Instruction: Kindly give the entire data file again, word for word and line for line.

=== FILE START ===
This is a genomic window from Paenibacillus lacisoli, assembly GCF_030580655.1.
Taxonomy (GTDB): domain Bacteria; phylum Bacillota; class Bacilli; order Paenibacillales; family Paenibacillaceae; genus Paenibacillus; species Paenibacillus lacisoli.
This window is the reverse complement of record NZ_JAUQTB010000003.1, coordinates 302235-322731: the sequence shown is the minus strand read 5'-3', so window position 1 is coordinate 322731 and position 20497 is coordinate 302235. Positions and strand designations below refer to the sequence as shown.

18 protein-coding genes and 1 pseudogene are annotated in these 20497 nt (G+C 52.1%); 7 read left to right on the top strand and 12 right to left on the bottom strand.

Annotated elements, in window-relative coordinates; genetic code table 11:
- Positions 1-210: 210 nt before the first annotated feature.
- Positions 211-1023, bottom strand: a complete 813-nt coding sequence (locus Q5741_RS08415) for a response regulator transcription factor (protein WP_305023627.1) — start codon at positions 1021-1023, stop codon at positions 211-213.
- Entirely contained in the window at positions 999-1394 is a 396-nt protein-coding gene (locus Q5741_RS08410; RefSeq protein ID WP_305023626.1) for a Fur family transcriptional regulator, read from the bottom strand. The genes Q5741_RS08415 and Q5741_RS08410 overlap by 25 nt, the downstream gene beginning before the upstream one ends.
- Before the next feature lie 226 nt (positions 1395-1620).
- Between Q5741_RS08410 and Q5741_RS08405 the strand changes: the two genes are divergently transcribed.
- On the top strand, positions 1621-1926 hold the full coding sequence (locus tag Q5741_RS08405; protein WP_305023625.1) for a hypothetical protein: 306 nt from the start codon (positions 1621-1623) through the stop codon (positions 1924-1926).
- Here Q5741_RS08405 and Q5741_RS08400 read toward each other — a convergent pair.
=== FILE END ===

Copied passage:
This is a genomic window from Paenibacillus lacisoli, assembly GCF_030580655.1.
Taxonomy (GTDB): domain Bacteria; phylum Bacillota; class Bacilli; order Paenibacillales; family Paenibacillaceae; genus Paenibacillus; species Paenibacillus lacisoli.
This window is the reverse complement of record NZ_JAUQTB010000003.1, coordinates 302235-322731: the sequence shown is the minus strand read 5'-3', so window position 1 is coordinate 322731 and position 20497 is coordinate 302235. Positions and strand designations below refer to the sequence as shown.

18 protein-coding genes and 1 pseudogene are annotated in these 20497 nt (G+C 52.1%); 7 read left to right on the top strand and 12 right to left on the bottom strand.

Annotated elements, in window-relative coordinates; genetic code table 11:
- Positions 1-210: 210 nt before the first annotated feature.
- Positions 211-1023, bottom strand: a complete 813-nt coding sequence (locus Q5741_RS08415) for a response regulator transcription factor (protein WP_305023627.1) — start codon at positions 1021-1023, stop codon at positions 211-213.
- Entirely contained in the window at positions 999-1394 is a 396-nt protein-coding gene (locus Q5741_RS08410; RefSeq protein ID WP_305023626.1) for a Fur family transcriptional regulator, read from the bottom strand. The genes Q5741_RS08415 and Q5741_RS08410 overlap by 25 nt, the downstream gene beginning before the upstream one ends.
- Before the next feature lie 226 nt (positions 1395-1620).
- Between Q5741_RS08410 and Q5741_RS08405 the strand changes: the two genes are divergently transcribed.
- On the top strand, positions 1621-1926 hold the full coding sequence (locus tag Q5741_RS08405; protein WP_305023625.1) for a hypothetical protein: 306 nt from the start codon (positions 1621-1623) through the stop codon (positions 1924-1926).
- Here Q5741_RS08405 and Q5741_RS08400 read toward each other — a convergent pair.